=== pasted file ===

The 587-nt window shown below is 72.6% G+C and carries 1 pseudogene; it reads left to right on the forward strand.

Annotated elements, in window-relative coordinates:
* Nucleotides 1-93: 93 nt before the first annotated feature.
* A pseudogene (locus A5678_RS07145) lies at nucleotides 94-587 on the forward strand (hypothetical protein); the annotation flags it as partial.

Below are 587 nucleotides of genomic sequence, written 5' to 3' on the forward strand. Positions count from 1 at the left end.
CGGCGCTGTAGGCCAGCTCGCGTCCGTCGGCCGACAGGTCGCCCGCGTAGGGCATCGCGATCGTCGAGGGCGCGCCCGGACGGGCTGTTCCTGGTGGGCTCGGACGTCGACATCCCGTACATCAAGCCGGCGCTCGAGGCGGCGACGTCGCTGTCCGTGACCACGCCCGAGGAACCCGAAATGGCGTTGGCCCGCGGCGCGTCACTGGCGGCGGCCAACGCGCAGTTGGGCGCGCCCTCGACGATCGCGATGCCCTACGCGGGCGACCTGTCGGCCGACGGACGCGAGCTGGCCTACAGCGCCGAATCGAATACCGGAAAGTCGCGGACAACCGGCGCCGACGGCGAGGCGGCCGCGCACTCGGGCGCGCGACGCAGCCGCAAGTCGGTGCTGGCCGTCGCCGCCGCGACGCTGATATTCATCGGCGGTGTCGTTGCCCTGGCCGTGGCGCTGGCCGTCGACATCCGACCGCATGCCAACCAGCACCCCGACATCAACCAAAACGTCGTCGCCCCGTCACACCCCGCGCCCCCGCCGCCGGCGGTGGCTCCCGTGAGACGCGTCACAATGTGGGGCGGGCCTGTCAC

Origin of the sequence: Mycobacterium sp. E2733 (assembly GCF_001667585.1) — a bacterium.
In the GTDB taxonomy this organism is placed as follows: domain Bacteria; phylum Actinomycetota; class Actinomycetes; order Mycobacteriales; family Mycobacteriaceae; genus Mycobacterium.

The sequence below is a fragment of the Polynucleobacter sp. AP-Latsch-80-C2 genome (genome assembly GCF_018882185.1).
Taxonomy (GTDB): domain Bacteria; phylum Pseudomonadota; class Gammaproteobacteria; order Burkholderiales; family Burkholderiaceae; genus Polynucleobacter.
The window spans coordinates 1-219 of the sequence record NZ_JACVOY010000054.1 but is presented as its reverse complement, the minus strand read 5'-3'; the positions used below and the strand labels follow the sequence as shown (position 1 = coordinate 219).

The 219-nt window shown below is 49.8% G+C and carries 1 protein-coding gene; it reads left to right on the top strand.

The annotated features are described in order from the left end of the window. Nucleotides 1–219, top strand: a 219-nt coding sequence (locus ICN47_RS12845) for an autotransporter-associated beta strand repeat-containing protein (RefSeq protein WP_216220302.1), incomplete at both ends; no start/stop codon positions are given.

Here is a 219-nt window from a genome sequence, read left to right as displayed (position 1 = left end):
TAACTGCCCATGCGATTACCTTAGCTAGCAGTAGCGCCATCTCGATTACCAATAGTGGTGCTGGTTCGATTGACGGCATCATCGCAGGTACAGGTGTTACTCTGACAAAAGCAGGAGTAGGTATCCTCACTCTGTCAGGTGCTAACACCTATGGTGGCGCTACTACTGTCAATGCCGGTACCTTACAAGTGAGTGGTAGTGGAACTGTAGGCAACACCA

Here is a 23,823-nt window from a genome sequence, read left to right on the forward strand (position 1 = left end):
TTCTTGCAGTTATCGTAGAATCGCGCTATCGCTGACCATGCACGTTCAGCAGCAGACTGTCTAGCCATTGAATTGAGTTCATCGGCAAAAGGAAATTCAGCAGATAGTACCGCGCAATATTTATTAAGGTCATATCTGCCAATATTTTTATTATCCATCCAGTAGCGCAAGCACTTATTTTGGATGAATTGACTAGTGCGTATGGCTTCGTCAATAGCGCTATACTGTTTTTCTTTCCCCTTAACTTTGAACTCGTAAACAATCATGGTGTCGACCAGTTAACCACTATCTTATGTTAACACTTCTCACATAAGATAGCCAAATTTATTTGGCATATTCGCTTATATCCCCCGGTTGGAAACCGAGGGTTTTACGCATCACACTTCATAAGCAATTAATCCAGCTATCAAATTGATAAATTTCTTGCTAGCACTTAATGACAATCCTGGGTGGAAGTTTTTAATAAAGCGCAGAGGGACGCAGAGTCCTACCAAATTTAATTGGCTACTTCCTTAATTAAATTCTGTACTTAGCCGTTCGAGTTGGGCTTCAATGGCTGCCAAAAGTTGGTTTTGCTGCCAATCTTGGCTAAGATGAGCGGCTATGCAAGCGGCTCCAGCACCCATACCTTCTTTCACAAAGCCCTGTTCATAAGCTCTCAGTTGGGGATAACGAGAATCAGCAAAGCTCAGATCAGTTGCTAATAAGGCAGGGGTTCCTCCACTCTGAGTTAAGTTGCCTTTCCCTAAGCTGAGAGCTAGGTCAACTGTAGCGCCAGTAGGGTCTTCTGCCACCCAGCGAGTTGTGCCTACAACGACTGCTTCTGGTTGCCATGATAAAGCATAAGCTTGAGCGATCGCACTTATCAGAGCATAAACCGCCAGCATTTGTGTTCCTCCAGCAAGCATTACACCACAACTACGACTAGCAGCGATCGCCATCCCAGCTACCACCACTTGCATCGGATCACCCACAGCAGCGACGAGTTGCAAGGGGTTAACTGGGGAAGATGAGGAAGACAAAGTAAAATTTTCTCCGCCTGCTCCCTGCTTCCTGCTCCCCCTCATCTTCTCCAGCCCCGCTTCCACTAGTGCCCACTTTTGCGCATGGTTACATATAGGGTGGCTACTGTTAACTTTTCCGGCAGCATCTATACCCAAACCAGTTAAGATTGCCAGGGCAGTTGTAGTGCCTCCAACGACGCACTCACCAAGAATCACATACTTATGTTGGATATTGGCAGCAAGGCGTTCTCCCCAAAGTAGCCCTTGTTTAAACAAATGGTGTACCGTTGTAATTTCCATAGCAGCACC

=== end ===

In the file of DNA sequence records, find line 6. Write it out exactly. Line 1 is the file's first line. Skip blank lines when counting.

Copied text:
CGGCGCTGTAGGCCAGCTCGCGTCCGTCGGCCGACAGGTCGCCCGCGTAGGGCATCGCGATCGTCGAGGGCGCGCCCGGACGGGCTGTTCCTGGTGGGCTCGGACGTCGACATCCCGTACATCAAGCCGGCGCTCGAGGCGGCGACGTCGCTGTCCGTGACCACGCCCGAGGAACCCGAAATGGCGTTGGCCCGCGGCGCGTCACTGGCGGCGGCCAACGCGCAGTTGGGCGCGCCCTCGACGATCGCGATGCCCTACGCGGGCGACCTGTCGGCCGACGGACGCGAGCTGGCCTACAGCGCCGAATCGAATACCGGAAAGTCGCGGACAACCGGCGCCGACGGCGAGGCGGCCGCGCACTCGGGCGCGCGACGCAGCCGCAAGTCGGTGCTGGCCGTCGCCGCCGCGACGCTGATATTCATCGGCGGTGTCGTTGCCCTGGCCGTGGCGCTGGCCGTCGACATCCGACCGCATGCCAACCAGCACCCCGACATCAACCAAAACGTCGTCGCCCCGTCACACCCCGCGCCCCCGCCGCCGGCGGTGGCTCCCGTGAGACGCGTCACAATGTGGGGCGGGCCTGTCAC